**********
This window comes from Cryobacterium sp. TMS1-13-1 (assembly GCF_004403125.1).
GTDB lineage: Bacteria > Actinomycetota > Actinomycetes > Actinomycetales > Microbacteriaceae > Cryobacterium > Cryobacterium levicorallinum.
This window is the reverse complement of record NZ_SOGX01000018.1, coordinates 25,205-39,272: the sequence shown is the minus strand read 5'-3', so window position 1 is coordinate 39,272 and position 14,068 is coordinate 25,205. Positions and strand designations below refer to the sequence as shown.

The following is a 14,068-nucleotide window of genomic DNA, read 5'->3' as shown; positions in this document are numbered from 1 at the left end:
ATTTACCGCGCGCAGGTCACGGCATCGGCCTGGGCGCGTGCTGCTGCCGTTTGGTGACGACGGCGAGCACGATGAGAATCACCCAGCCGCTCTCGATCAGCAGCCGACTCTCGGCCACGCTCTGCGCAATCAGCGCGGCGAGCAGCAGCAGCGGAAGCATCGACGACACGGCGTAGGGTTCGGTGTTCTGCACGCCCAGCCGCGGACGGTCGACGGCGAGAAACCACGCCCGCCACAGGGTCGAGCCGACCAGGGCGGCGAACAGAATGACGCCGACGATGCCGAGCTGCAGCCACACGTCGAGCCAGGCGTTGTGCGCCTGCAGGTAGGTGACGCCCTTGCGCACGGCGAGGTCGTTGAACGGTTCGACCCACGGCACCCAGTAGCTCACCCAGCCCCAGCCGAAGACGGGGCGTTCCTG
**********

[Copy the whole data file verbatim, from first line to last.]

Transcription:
This window comes from Cryobacterium sp. TMS1-13-1 (assembly GCF_004403125.1).
GTDB lineage: Bacteria > Actinomycetota > Actinomycetes > Actinomycetales > Microbacteriaceae > Cryobacterium > Cryobacterium levicorallinum.
This window is the reverse complement of record NZ_SOGX01000018.1, coordinates 25,205-39,272: the sequence shown is the minus strand read 5'-3', so window position 1 is coordinate 39,272 and position 14,068 is coordinate 25,205. Positions and strand designations below refer to the sequence as shown.

The following is a 14,068-nucleotide window of genomic DNA, read 5'->3' as shown; positions in this document are numbered from 1 at the left end:
ATTTACCGCGCGCAGGTCACGGCATCGGCCTGGGCGCGTGCTGCTGCCGTTTGGTGACGACGGCGAGCACGATGAGAATCACCCAGCCGCTCTCGATCAGCAGCCGACTCTCGGCCACGCTCTGCGCAATCAGCGCGGCGAGCAGCAGCAGCGGAAGCATCGACGACACGGCGTAGGGTTCGGTGTTCTGCACGCCCAGCCGCGGACGGTCGACGGCGAGAAACCACGCCCGCCACAGGGTCGAGCCGACCAGGGCGGCGAACAGAATGACGCCGACGATGCCGAGCTGCAGCCACACGTCGAGCCAGGCGTTGTGCGCCTGCAGGTAGGTGACGCCCTTGCGCACGGCGAGGTCGTTGAACGGTTCGACCCACGGCACCCAGTAGCTCACCCAGCCCCAGCCGAAGACGGGGCGTTCCTG